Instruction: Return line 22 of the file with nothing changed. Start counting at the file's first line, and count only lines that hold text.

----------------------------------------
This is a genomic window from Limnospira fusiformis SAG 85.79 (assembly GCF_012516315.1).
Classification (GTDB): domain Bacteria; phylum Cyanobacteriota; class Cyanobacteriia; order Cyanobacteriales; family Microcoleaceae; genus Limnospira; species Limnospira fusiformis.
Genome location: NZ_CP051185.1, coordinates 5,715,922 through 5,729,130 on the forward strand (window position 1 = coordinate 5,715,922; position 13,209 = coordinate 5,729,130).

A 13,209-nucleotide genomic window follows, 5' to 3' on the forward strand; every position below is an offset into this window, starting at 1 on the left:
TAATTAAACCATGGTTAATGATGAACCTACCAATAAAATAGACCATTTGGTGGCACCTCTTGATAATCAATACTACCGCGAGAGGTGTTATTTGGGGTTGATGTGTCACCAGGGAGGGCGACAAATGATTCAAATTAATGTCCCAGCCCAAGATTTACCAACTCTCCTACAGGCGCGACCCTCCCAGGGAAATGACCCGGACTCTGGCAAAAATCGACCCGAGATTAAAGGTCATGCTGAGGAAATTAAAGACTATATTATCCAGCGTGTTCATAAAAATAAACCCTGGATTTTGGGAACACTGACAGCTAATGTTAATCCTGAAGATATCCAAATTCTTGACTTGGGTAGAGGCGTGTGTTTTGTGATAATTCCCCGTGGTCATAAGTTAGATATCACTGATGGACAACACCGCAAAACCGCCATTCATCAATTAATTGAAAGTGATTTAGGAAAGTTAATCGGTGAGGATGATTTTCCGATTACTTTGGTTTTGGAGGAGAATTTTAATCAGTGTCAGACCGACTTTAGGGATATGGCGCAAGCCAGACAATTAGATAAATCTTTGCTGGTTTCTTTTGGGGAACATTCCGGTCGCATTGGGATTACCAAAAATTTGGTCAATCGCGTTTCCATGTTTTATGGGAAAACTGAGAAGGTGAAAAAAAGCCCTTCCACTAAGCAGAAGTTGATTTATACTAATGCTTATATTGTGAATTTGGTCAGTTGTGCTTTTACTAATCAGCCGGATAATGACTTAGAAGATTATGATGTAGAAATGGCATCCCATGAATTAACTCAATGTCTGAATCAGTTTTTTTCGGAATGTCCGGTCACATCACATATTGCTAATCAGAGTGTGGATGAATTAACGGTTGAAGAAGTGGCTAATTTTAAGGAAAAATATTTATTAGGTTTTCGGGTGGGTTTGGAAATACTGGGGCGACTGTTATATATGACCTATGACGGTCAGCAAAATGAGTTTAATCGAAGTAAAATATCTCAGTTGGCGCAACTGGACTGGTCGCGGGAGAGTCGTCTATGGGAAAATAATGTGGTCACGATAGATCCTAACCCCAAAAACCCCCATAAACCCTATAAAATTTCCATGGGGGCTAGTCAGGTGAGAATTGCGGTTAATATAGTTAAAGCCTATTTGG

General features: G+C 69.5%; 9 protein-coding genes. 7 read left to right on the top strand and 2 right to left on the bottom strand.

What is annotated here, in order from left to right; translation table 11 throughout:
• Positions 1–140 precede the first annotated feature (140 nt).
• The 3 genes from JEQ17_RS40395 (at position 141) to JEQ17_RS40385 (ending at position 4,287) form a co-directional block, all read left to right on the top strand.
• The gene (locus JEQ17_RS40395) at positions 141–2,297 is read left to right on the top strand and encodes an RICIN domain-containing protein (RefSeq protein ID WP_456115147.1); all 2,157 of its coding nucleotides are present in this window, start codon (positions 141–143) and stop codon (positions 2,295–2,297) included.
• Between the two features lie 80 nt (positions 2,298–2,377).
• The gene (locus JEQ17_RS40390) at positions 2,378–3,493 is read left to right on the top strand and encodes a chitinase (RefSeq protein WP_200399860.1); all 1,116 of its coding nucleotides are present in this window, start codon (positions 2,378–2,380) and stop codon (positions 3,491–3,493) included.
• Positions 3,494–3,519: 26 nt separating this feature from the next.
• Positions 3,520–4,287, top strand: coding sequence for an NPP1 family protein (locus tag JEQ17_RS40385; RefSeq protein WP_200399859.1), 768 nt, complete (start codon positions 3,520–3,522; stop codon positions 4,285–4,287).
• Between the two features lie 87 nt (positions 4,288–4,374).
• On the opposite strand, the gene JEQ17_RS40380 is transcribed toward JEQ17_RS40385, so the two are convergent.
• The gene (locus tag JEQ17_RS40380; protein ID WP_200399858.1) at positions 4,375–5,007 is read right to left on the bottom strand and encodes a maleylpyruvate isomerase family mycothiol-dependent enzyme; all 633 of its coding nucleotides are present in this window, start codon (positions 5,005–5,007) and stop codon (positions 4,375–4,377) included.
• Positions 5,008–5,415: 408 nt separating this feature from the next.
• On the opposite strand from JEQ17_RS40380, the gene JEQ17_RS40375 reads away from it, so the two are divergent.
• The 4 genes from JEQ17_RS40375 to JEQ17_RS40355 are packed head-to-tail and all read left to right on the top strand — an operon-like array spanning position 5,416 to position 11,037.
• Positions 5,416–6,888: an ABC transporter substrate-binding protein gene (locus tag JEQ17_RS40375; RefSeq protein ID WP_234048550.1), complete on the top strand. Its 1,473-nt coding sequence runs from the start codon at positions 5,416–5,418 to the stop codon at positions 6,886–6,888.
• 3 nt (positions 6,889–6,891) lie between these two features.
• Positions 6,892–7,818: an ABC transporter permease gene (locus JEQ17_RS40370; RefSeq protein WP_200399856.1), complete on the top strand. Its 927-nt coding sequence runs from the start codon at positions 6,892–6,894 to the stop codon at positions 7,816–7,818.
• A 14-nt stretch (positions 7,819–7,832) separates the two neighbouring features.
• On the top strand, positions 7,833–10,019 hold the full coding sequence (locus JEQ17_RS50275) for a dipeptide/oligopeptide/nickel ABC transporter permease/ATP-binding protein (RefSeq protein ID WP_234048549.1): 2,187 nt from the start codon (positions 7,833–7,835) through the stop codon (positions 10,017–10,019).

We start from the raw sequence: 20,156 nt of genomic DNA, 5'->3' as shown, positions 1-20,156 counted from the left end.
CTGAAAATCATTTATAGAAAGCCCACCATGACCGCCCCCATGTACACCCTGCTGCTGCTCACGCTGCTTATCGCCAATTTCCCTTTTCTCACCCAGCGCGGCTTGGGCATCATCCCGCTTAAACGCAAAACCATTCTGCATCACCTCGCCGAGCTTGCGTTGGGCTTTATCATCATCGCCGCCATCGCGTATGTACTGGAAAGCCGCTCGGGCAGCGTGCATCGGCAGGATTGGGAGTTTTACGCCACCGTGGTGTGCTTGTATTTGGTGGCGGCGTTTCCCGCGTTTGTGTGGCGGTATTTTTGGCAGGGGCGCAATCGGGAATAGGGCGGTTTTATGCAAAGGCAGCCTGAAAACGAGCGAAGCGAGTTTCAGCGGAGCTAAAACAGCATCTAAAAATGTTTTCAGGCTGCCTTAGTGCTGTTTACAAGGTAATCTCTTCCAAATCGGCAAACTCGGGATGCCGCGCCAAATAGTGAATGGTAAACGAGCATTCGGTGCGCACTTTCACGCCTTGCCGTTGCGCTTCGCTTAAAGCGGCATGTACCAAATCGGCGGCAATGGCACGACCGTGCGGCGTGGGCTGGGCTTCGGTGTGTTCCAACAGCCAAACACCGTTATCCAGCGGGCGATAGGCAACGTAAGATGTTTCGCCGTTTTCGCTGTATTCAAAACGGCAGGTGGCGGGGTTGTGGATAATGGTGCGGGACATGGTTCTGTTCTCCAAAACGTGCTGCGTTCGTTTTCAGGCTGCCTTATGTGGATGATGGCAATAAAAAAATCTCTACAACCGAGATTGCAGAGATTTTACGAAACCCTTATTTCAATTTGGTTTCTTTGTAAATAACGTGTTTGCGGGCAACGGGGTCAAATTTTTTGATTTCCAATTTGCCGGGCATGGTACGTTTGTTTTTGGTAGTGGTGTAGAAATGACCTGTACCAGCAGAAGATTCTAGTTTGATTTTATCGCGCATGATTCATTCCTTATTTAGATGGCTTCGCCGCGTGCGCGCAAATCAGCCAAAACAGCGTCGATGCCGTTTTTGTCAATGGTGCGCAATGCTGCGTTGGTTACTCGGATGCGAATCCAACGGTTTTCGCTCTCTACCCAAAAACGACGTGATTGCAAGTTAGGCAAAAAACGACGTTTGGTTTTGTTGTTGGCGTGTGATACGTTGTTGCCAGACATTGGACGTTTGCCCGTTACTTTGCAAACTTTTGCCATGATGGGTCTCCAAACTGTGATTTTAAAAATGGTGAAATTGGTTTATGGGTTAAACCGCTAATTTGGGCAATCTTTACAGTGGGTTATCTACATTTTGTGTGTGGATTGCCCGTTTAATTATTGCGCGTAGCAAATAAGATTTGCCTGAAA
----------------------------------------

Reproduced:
• 3 nt (positions 6,889–6,891) lie between these two features.